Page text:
Among the dystopian visions of a Matrix-style digital future, interaction designer John Kestner comes as a welcome voice, “enhancing the successful physical interfaces between humans and objects.” The graduate and research affiliate of M.I.T. Media Lab, along with fellow grad David Carr, runs Supermechanical, a studio devoted to relating old-world craftsmanship with modern technology, in essence, giving electronics some soul. “When each object has an API—a vocabulary—we can get them to listen and respond to other objects,” Kestner explains. “The goal of all this object chatter is to help our devices understand our needs and reduce the information overload in our own lives.”
Turning digital excess into everyday accessibility has been the main creative challenge driving Kestner, resulting in products that are both highly useful as well as philosophically clever. When Taipei’s Keelung River was rerouted for flooding purposes, Kestner and a team of architects and urban planners came up with an idea for
a public art installation along its old path using ultraviolet paints and electronics. Modified signs and QR stickers “encoded with poetic and cryptic messages” informed and reminded citizens of the Dazhi district about life along the river.
Kestner’s aptitude for these type of interventions is rivaled only by his wit, with puns playing heavily into the functionality of his work. Two standout examples are “My Ears Are Burning,” an ambient accessory that heats up when the user is being scoped out online, and his Goldilocks of gadgetry—the Proverbial Wallet series—three styles of interactive wallets that are “just right” for each spending habit.
Created in collaboration with fellow MIT alum Daniel Leithinger and Jaekyung Jung, each wallet—Peacock (grows and shrinks based on account balances), Mother Bear (physically clamps up when cash is low) and Bumblebee (buzzes to alert bank transactions)—is “meant to teach a fiscal lesson by evoking Aesop’s-like characters, because you don’t want to be lectured by your objects.” The digital accessories are engraved, laser cut and then individually embroidered by hand.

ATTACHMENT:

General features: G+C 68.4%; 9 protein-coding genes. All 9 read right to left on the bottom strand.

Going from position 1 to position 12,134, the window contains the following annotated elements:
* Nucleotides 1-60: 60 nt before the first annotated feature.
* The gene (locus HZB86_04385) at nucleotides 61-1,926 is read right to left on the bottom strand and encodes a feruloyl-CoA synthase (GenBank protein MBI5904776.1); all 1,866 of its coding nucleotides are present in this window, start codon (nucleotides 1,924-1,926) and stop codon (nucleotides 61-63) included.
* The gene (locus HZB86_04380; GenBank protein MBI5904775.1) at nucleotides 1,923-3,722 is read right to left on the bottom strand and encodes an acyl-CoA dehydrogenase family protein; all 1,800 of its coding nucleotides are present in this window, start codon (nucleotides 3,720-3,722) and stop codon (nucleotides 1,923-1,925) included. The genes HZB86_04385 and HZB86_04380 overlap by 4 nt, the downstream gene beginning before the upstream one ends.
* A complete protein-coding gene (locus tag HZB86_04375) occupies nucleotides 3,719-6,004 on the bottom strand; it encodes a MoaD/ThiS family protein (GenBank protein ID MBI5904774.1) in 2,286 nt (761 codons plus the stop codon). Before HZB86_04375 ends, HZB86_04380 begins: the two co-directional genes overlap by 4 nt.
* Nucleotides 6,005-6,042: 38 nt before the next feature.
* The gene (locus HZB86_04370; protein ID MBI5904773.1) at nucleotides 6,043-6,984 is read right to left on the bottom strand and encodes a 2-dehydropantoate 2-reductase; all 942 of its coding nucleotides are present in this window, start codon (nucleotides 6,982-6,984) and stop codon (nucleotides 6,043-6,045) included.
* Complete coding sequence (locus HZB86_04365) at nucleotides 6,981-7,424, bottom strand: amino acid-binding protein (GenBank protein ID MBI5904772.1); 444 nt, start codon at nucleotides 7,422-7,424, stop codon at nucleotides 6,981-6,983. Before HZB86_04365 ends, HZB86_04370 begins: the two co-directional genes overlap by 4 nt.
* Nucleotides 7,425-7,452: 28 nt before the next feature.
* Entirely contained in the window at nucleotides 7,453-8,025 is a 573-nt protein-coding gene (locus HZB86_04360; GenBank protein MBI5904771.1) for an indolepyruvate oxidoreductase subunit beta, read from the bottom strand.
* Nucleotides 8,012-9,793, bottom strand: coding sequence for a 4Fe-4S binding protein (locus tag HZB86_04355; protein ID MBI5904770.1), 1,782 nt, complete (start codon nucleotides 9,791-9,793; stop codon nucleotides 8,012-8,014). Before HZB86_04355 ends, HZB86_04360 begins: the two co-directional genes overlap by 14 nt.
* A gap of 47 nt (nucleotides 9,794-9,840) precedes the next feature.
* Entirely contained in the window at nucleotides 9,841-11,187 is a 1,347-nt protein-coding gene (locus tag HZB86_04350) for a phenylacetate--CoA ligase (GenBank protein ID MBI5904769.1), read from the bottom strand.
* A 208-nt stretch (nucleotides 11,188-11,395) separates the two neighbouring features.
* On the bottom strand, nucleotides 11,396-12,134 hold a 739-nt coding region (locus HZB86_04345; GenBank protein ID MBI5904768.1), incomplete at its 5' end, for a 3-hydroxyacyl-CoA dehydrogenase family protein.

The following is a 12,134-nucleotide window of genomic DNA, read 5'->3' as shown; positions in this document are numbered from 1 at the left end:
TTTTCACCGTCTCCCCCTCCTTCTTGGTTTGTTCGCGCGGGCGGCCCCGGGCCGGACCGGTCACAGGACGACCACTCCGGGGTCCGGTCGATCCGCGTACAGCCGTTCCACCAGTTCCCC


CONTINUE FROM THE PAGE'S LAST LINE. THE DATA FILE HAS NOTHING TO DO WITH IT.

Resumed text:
Kestner often puts such technological twists to common objects by adding a touch of chrome to artisinal craftsmanship. Inspired by digitally-challenged correspondence with a great aunt, Kestner created Tableau, a nightstand that scans and transmits media to a Twitter feed. When the furniture receives a message, the drawer knob lights up indicating the printed memento awaiting inside. Constructed from reclaimed material, Tableau suggests a future for repurposing electronics. “I’m hopeful that once we focus on meeting emotional needs, we won’t throw out electronics just to upgrade specs,” the technologist hopes, reflectively adding, “Your computer is a masterwork of humanity.”
This thoughtful approach leads Kestner beyond simply merging the digital and physical as tactile metaphors. He also envisions supermechanical objects as extensions of social behavior, like with his Social Car interface for Zipcar, which personifies the consequences of a late rental car return and plays on Zipcar’s model of naming their cars. The Social Car assigns each vehicle its own personal Twitter feed to relay updates that drivers can interface through the kitsch intermediary, a dashboard hula girl.
Kestner also created the Proximeter, a device that “tracks the past and future proximity of one’s social cloud,” allowing users to see how close their friends are to their current location. Based on a brass sundial, Kestner designed the “sculptural Foursquare” to visually communicate being at the center of a social hub. Kestner elaborates, “There’s enough intelligence to foster serendipity, and no more,” explaining the experience as, “poetic in the way you can see people tracing out a path relative to you through time and space.”
Pioneering the shift in technological design, Supermechanical will release a commercial iteration of Tableau as well as kits to turn an obsolete iOS device into a Proximeter. Kestner states, “Content is easy to generate, and metadata is more important. It’s not what we say, but when and how. I want to anchor our progress in the human need, and that need is both functional and emotional.” Spoken like a true interactive designer.
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